I’m not completely convinced by this deductive approach, however. For one thing, when we talk about productive firms, we usually are talking about entrepreneurial firms. A newly updated paper by John Haltiwanger, Ron Jarmin, Robert Kulick, and Miranda finds high-growth firms make disproportionate contributions to employment and output and productivity—and these high-growth firms are mostly young, viz. entrepreneurial.
But, are high-growth young firms more productive because of better management practices, higher quality labor and capital, technology adoption, and international market exposure? Perhaps, although for the most part the studies of management practices across firms and countries have looked at relatively larger manufacturing, retail, health care, and educational institutions.
Some in the world of startups and entrepreneurship would say that little of this research describes what actual entrepreneurial productivity looks like. In his introduction to Founders at Work (which has to be one of the best books ever written about entrepreneurship), Paul Graham observed that early-stage startups are “probably the most productive part of the whole economy.” But this type of productivity—developing big ideas, testing them—doesn’t really look like the productivity discussed in the research. In startups, it’s bathrobes and “offices strewn with junk at 2 in the morning... This is what real productivity looks like.”
High-growth firms—which are disproportionately young startups—are more productive because they are engaged in Steve Blank’s search for a business model. As the Haltiwanger et al paper points out, “high growth young firms are those that innovate and learn successfully.” There is, then, something about being a young company—a startup searching for a business model, a founding team learning its own capabilities—that lends itself to productivity more than being an established incumbent.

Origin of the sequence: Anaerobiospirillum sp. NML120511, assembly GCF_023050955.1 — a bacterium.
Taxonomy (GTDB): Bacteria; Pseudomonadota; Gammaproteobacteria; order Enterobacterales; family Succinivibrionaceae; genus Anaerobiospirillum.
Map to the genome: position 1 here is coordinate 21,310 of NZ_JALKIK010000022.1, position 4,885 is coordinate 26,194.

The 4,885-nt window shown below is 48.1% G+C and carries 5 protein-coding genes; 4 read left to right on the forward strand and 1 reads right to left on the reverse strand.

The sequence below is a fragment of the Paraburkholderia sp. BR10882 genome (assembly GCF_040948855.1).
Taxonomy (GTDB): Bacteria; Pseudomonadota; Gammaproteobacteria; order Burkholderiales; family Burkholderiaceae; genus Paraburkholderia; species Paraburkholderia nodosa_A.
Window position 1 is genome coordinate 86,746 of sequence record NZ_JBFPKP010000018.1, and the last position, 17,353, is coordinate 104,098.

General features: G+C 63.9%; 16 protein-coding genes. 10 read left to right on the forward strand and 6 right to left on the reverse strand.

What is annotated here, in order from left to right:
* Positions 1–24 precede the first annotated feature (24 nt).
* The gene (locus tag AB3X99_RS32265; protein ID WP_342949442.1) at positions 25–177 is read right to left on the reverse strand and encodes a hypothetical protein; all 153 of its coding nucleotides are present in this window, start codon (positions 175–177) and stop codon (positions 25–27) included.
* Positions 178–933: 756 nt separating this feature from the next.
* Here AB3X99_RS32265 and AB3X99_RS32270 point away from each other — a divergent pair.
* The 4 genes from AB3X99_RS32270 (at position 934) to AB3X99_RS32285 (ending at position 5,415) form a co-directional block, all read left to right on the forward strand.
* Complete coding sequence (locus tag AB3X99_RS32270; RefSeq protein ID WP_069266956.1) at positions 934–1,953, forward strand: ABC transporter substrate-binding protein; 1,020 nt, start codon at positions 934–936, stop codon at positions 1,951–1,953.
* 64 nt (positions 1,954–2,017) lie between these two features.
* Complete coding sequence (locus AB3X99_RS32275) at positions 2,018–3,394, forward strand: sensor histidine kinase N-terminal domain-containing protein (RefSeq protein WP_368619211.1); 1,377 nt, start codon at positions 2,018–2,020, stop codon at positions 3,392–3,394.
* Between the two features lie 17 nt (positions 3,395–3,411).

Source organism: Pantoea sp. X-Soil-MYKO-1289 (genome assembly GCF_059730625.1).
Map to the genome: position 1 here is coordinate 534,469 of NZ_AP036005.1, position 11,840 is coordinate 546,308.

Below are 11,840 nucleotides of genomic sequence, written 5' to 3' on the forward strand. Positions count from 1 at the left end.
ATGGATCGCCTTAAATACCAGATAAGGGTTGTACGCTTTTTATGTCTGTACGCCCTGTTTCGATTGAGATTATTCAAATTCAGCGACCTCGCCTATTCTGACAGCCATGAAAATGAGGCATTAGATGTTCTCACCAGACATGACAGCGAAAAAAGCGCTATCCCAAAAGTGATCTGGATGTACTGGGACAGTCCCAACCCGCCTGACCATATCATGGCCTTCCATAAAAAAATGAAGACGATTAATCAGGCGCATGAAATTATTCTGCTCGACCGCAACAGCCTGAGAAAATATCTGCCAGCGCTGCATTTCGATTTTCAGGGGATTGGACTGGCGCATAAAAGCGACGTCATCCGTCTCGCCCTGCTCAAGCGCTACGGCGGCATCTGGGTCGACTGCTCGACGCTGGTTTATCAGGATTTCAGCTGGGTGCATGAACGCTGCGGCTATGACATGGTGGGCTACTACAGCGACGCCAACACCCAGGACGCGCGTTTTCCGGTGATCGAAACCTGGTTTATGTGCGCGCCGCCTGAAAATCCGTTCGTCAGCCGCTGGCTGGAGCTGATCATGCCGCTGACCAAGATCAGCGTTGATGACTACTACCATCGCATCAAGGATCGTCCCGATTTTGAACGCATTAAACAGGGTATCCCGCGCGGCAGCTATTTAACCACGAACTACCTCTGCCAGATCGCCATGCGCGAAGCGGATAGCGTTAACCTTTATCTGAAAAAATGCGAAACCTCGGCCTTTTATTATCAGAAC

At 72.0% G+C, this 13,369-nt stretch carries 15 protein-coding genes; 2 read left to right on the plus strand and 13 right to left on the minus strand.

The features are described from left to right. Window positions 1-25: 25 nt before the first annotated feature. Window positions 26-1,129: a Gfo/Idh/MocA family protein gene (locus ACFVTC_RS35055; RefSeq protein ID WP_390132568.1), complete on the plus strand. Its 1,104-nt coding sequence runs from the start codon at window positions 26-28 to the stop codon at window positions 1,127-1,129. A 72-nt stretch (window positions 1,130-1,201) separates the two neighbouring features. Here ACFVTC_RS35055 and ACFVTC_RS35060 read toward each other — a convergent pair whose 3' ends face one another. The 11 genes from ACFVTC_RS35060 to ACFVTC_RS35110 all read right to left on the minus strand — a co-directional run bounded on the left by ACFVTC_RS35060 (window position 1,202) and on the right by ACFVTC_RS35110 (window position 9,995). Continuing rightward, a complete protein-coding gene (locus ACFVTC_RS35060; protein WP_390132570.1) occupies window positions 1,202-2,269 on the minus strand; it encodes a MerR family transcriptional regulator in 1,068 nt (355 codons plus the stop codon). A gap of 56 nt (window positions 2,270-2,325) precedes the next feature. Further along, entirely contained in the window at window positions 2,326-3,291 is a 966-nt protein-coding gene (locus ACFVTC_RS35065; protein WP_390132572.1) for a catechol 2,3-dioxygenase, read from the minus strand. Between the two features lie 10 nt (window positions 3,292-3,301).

The final observation to make about productivity growth is that it is extremely uneven across time, sector, and company. During any given time period, only a handful of sectors accounts for the lion’s share of aggregate productivity growth in the economy. This has been true for nearly a century—Arnold Harberger called it the “yeast versus mushrooms” approach. Over time, too, the most productive sectors change. In the 1990s, for example, only about six sectors accounted for the productivity resurgence; in the first half of the 2000s, productivity growth was similarly concentrated, but in different sectors. Within those sectors in which productivity is concentrated, moreover, it’s usually a handful of highly productive firms that are driving that overall growth.
For higher productivity growth at the macro level, then, we need a wider set of those highly productive, high-growth, entrepreneurial firms. How do we do that? We could want more firms (of any type) adopting the practices shown to be responsible for higher productivity: better management, higher quality human capital, faster technology adoption, competing in overseas markets, and engaging in R&D. Alternately, we could want more high-potential startups, those embodying Graham’s bathrobe productivity.
Are those compatible? Are high-growth young firms more productive because they’ve adopted high-quality management practices and because they hire high-quality people? Or are they are more productive because they don’t have the constraints of established companies? What are your thoughts? Tell us @KauffmanFdn and @danestangler.